Mattia Binotto believes it will be “very difficult” for Ferrari to rectify its straightline speed disadvantage this Formula 1 season after losing 0.7 seconds per lap to Mercedes in Austria.
Ferrari endured a disastrous qualifying at the Red Bull Ring on Saturday as Charles Leclerc qualified almost one second off the pace in seventh, one year on from taking pole position at the same circuit.
Leclerc was able to battle through to second in an eventful race on Sunday despite spending much of the race stuck in the midfield fight, while team-mate Sebastian Vettel ailed to 10th after a clash with Carlos Sainz Jr, having failed to reach Q3 the previous day.
After widely being recognised for having the best power unit through 2019, Ferrari appeared to take a dramatic backward step for 2020, with all three Ferrari-powered teams suffering a big drop in pace compared to last year in Austria.
The setback comes following a private settlement between the FIA and Ferrari over its power unit in 2019 amid recurring questions over its legality.
Speaking after the race in Austria, Ferrari team principal Binotto said that while a significant update package for the SF1000 car was planned for Hungary in two weeks’ time, there was no easy fix for the issues.
“We need to improve our car, as there are some miscorrelations with the design, the car behaviour, especially on the aero,” Binotto said.
“That’s a development we have started again, coming back from the lockdown, and hopefully we have very soon at the race track.
“It will not be the final solution, as there is no silver bullet. What’s important for us is to improve those type of behaviours.”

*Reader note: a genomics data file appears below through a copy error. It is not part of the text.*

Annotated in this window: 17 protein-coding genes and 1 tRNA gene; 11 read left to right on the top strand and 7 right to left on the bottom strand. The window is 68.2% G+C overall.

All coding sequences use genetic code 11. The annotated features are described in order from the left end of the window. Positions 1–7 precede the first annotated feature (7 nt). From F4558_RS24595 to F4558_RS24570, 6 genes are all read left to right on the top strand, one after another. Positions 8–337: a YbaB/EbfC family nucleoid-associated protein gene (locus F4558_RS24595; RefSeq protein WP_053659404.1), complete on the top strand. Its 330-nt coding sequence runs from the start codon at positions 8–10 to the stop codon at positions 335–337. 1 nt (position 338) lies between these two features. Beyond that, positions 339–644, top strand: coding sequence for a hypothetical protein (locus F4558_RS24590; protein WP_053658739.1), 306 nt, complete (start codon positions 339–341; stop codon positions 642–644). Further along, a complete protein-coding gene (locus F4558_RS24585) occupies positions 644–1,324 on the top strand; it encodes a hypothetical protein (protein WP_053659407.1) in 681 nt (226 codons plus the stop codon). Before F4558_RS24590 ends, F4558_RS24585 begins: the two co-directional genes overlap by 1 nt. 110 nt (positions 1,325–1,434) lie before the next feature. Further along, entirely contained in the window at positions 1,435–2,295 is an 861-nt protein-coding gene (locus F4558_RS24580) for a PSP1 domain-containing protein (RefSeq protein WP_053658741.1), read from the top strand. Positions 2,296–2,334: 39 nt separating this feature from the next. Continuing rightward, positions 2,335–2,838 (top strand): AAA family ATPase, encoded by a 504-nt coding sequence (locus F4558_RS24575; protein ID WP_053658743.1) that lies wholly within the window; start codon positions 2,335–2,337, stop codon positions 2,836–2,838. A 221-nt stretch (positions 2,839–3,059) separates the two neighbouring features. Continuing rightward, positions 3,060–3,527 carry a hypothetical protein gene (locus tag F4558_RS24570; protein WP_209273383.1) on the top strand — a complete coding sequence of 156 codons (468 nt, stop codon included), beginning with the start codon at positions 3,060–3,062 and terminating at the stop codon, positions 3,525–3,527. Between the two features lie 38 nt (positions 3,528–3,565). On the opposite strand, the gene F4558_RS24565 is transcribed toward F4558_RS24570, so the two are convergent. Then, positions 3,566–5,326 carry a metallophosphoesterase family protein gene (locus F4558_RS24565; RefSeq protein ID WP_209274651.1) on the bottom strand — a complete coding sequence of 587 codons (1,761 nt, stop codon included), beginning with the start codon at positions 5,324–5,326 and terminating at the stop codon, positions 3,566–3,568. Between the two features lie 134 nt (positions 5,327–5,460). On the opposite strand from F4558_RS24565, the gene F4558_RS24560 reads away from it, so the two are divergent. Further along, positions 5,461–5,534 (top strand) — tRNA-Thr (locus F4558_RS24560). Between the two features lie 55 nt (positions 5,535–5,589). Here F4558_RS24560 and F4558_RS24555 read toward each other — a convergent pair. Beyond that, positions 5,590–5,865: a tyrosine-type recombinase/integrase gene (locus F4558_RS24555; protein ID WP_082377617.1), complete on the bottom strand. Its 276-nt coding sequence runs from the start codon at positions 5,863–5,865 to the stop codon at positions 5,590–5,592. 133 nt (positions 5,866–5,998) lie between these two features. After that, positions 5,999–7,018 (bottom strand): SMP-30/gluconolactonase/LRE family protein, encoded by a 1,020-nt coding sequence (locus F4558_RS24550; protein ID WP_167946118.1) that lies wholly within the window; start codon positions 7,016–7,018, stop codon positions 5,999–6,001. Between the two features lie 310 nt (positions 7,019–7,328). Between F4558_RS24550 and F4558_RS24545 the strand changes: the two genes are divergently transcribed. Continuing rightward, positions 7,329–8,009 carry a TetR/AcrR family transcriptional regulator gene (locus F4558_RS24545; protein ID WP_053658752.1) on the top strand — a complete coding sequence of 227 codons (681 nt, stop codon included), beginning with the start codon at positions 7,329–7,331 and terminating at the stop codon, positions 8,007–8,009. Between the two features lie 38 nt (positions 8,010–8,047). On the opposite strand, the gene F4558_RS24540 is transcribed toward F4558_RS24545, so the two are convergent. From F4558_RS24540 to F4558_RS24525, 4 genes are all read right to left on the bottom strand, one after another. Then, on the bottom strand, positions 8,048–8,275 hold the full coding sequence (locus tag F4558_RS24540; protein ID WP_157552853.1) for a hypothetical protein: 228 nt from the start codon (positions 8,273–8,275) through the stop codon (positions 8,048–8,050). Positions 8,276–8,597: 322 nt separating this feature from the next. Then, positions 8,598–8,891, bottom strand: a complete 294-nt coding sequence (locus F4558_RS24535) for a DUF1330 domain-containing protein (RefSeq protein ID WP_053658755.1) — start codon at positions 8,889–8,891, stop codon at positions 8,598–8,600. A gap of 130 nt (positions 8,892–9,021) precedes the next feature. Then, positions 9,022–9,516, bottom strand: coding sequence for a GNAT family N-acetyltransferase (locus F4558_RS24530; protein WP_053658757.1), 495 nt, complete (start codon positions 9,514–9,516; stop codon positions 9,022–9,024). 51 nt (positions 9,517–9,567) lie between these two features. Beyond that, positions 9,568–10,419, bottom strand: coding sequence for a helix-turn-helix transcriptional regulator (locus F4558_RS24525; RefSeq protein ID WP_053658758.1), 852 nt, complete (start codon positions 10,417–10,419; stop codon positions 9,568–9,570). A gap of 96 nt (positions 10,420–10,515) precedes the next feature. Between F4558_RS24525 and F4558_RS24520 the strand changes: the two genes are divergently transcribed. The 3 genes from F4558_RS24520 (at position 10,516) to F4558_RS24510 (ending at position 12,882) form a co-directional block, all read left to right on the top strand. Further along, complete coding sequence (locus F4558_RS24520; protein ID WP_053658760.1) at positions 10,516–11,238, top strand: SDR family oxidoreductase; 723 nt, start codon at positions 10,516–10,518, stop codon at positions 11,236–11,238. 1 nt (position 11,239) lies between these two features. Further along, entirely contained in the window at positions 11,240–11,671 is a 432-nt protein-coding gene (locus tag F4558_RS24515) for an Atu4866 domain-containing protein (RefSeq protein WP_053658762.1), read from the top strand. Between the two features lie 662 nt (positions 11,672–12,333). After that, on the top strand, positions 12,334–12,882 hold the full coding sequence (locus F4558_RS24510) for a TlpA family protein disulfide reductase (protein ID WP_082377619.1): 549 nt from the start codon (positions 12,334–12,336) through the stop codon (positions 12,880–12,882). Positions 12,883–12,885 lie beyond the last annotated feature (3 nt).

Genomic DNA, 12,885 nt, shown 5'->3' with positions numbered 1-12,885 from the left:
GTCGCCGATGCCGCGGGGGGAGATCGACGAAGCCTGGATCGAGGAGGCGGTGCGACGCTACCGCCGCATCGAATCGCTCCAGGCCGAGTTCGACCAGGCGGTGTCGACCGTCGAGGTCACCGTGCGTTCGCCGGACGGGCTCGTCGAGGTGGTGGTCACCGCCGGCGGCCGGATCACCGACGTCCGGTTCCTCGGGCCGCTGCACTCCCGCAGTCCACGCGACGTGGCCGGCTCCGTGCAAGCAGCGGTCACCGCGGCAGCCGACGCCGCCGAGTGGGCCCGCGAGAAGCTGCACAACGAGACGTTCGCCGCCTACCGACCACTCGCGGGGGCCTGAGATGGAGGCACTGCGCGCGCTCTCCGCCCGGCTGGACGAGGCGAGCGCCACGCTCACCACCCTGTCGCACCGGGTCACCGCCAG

Binotto addressed the one-second gap between Leclerc and Mercedes pole-sitter Valtteri Bottas in qualifying, believing seven-tenths of that was down to the power unit alone.
“If I looked at yesterday’s qualy, compared to the pole, we are missing a second,” Binotto said.
“Of the second, three-tenths in cornering, in what I was just speaking about. But then there is still seven-tenths on the power unit on the straights.
“I think that one will be very much difficult, because the engine is frozen for the season.
“The speed on the straights, that is [also] about the drag, and drag is not something we are addressing very soon.
“So I think a bit of disappointment from yesterday, a bit of disappointment to see our speed on the straight.
“But let’s analyse all the data and let’s see what we can do for the future.”
In further proof of Ferrari’s backward step year-on-year, Leclerc’s time in Q3 was nine-tenths of a second slower than his pole lap in Austria from 2019.
Asked how it was possible to have lost so much time in 12 months, Binotto said he preferred to focus on the comparisons to Ferrari’s immediate rivals.
“Honestly I’m not too worried looking at last year,” Binotto said.
“I think the comparison should not be to last year, but compared to our competitors.
“Now we are focused on our relative competitiveness to our competitors, looking at the qualy lap and the result today, and try to address the issues of our cars.”